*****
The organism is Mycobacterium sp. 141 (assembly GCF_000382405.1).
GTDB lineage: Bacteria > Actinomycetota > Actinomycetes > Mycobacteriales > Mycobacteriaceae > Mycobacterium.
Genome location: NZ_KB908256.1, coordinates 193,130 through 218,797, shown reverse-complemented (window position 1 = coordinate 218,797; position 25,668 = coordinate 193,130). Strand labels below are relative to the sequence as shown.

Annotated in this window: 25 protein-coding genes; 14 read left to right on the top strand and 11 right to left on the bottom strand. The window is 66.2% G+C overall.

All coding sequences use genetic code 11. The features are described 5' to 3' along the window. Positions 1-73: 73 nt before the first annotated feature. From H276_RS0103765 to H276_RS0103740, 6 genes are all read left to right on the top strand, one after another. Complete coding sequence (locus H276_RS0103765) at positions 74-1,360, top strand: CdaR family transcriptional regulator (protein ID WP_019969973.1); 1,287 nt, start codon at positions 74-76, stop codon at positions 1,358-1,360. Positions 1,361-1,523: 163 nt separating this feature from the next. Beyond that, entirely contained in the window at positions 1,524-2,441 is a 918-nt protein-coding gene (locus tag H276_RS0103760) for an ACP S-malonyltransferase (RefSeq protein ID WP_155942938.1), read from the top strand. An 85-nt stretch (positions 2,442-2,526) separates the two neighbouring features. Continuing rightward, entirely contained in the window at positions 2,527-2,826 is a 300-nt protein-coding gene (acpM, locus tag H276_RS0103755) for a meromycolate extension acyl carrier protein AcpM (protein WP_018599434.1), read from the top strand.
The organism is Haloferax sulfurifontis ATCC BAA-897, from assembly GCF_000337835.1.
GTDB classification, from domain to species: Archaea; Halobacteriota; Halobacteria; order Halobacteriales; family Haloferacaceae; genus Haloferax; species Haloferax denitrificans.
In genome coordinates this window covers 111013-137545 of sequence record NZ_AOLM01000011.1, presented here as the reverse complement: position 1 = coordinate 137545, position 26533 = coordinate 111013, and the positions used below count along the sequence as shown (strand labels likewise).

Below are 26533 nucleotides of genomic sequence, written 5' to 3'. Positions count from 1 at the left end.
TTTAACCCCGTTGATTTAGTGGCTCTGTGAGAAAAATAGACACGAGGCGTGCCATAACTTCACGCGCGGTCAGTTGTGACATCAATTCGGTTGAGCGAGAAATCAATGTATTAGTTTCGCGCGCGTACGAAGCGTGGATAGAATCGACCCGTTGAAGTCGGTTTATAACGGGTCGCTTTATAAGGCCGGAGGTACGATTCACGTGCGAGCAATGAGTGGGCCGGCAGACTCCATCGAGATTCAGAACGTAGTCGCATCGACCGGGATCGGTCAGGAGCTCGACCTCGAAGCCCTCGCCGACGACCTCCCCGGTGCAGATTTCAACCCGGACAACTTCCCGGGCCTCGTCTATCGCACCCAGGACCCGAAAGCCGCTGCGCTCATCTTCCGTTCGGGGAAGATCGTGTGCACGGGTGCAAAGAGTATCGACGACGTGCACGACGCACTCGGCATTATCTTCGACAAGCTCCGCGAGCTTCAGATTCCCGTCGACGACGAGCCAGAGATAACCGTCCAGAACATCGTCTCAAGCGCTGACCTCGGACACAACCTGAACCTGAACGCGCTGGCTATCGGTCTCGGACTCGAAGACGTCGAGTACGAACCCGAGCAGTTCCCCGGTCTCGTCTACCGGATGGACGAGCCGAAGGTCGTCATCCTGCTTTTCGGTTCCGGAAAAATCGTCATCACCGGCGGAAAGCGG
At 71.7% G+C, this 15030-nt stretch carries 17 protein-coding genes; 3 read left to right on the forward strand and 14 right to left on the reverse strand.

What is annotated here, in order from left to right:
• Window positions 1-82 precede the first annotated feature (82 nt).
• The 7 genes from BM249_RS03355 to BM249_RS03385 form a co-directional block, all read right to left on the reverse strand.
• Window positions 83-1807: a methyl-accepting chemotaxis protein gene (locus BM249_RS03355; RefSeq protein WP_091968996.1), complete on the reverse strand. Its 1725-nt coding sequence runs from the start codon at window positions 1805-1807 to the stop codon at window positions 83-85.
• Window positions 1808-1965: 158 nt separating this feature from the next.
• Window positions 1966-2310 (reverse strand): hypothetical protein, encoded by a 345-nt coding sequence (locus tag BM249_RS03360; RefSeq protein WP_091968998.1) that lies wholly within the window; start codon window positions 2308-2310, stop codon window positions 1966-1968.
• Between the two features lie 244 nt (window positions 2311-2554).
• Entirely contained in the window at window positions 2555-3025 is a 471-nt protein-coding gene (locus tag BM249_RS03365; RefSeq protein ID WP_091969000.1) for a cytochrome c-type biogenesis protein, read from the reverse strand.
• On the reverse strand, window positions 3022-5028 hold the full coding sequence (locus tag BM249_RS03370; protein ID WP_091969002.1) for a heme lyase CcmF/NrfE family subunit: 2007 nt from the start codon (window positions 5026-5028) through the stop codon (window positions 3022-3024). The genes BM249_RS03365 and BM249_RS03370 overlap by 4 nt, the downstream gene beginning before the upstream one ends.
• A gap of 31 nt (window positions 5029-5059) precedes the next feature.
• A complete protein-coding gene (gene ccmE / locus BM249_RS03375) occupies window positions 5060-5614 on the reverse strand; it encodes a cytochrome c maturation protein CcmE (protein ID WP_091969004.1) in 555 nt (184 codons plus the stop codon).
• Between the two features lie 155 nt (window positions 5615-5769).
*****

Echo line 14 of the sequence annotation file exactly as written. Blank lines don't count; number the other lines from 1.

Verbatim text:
• The 7 genes from BM249_RS03355 to BM249_RS03385 form a co-directional block, all read right to left on the reverse strand.